A Joseon dynasty scholar named Shin Chae-ho devoted a great deal of his life to the history of Taekkyon. Among his conclusions was that this was the martial art of the nobility during the Goguryo period for reasons of both personal defense and physical well-being. The Hwarang warriors of the Silla dynasty were famous throughout Korea. Over the centuries, their martial art came to be known as hwarang-do, at least in the West. But Shin contended that these young warriors were really trained in Taekkyon, and it was only after their amazingly successful exploits became legend that their art's name was altered in their honor. Another of his claims, sure to be disputed by followers of other arts, is that the ancient art of Taekkyon was, in fact, the inspiration for some styles in neighboring Japan and China. Specifically, judo's locks and throws and drunkard-style kung fu's hand techniques are identical to Taekkyon movements, he wrote.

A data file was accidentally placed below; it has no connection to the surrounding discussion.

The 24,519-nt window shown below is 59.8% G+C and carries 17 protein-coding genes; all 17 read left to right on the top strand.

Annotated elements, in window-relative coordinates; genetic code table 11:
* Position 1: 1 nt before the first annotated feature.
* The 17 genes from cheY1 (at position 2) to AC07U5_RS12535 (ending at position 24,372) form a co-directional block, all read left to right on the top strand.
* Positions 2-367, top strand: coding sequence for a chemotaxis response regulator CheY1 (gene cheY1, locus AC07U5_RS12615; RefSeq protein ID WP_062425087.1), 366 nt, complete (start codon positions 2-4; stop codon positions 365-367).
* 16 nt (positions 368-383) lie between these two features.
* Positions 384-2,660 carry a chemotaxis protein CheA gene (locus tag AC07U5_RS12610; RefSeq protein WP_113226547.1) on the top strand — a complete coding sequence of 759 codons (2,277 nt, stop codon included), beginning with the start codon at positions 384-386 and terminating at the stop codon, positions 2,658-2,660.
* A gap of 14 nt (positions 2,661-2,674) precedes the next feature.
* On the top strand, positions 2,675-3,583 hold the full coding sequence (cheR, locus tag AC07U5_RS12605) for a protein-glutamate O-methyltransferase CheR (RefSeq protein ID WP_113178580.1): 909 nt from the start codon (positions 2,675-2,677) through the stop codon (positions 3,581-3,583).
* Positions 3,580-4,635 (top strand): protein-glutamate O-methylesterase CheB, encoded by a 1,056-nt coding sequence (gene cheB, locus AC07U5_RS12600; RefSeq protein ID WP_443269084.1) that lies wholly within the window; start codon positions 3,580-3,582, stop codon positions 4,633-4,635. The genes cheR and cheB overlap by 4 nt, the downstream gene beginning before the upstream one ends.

Written records from the countries of the region all lend support to the historical importance of Taekkyon. Chinese books state that the "Han" people (in Korean, "Han guk" means the Korean nation) were strong, brave and skilled in the martial arts. It also says their art was likely to have influenced those in China. Ancient Korean history texts tell how all styles flourished during the Koguryo period, even to the point where the king was practicing Taekkyon. Other documents verify this. And finally, old writings from China, Japan and Korea give accounts of a type of martial arts competition held in the Baekje region of Korea. They noted the remarkable similarities of the styles of the three countries, pointing to the great influence that Taekkyon had had.

But as all things in life do, Taekkyon reached its peak. The king and his court were practicing it. Soldiers drilled daily in the deadly aspects of it. And even the common man enjoyed it for its defensive techniques mixed with dance-like rhythms. But with the advance of technology came the introduction of firearms. No longer would hand-to-hand combat be so essential a factor in warfare. And so began the stagnation and eventual decline of Taekkyon.